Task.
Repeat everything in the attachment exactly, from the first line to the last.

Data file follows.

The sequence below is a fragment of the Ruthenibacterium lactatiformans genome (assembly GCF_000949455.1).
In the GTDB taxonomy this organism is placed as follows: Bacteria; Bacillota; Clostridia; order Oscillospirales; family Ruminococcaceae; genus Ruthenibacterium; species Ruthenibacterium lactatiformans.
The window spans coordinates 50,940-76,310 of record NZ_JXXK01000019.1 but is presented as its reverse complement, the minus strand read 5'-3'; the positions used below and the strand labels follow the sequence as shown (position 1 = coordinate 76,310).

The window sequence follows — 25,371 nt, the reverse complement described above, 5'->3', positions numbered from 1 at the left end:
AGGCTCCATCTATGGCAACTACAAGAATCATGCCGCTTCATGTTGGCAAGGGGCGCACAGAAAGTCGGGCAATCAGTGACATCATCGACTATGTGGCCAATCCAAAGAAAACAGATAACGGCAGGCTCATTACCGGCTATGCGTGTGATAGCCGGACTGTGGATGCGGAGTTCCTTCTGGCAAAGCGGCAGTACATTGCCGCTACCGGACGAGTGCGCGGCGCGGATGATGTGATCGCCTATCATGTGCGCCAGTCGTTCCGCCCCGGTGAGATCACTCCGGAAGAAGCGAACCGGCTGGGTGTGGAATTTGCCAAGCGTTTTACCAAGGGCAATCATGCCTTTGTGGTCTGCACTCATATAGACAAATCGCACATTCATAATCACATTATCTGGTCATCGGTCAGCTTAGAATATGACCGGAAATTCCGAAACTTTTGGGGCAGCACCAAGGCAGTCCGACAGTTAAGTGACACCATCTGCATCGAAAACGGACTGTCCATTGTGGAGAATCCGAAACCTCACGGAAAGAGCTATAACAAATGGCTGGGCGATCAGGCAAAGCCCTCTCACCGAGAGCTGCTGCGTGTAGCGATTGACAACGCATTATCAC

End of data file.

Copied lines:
The sequence below is a fragment of the Ruthenibacterium lactatiformans genome (assembly GCF_000949455.1).
In the GTDB taxonomy this organism is placed as follows: Bacteria; Bacillota; Clostridia; order Oscillospirales; family Ruminococcaceae; genus Ruthenibacterium; species Ruthenibacterium lactatiformans.
The window spans coordinates 50,940-76,310 of record NZ_JXXK01000019.1 but is presented as its reverse complement, the minus strand read 5'-3'; the positions used below and the strand labels follow the sequence as shown (position 1 = coordinate 76,310).

The window sequence follows — 25,371 nt, the reverse complement described above, 5'->3', positions numbered from 1 at the left end:
AGGCTCCATCTATGGCAACTACAAGAATCATGCCGCTTCATGTTGGCAAGGGGCGCACAGAAAGTCGGGCAATCAGTGACATCATCGACTATGTGGCCAATCCAAAGAAAACAGATAACGGCAGGCTCATTACCGGCTATGCGTGTGATAGCCGGACTGTGGATGCGGAGTTCCTTCTGGCAAAGCGGCAGTACATTGCCGCTACCGGACGAGTGCGCGGCGCGGATGATGTGATCGCCTATCATGTGCGCCAGTCGTTCCGCCCCGGTGAGATCACTCCGGAAGAAGCGAACCGGCTGGGTGTGGAATTTGCCAAGCGTTTTACCAAGGGCAATCATGCCTTTGTGGTCTGCACTCATATAGACAAATCGCACATTCATAATCACATTATCTGGTCATCGGTCAGCTTAGAATATGACCGGAAATTCCGAAACTTTTGGGGCAGCACCAAGGCAGTCCGACAGTTAAGTGACACCATCTGCATCGAAAACGGACTGTCCATTGTGGAGAATCCGAAACCTCACGGAAAGAGCTATAACAAATGGCTGGGCGATCAGGCAAAGCCCTCTCACCGAGAGCTGCTGCGTGTAGCGATTGACAACGCATTATCAC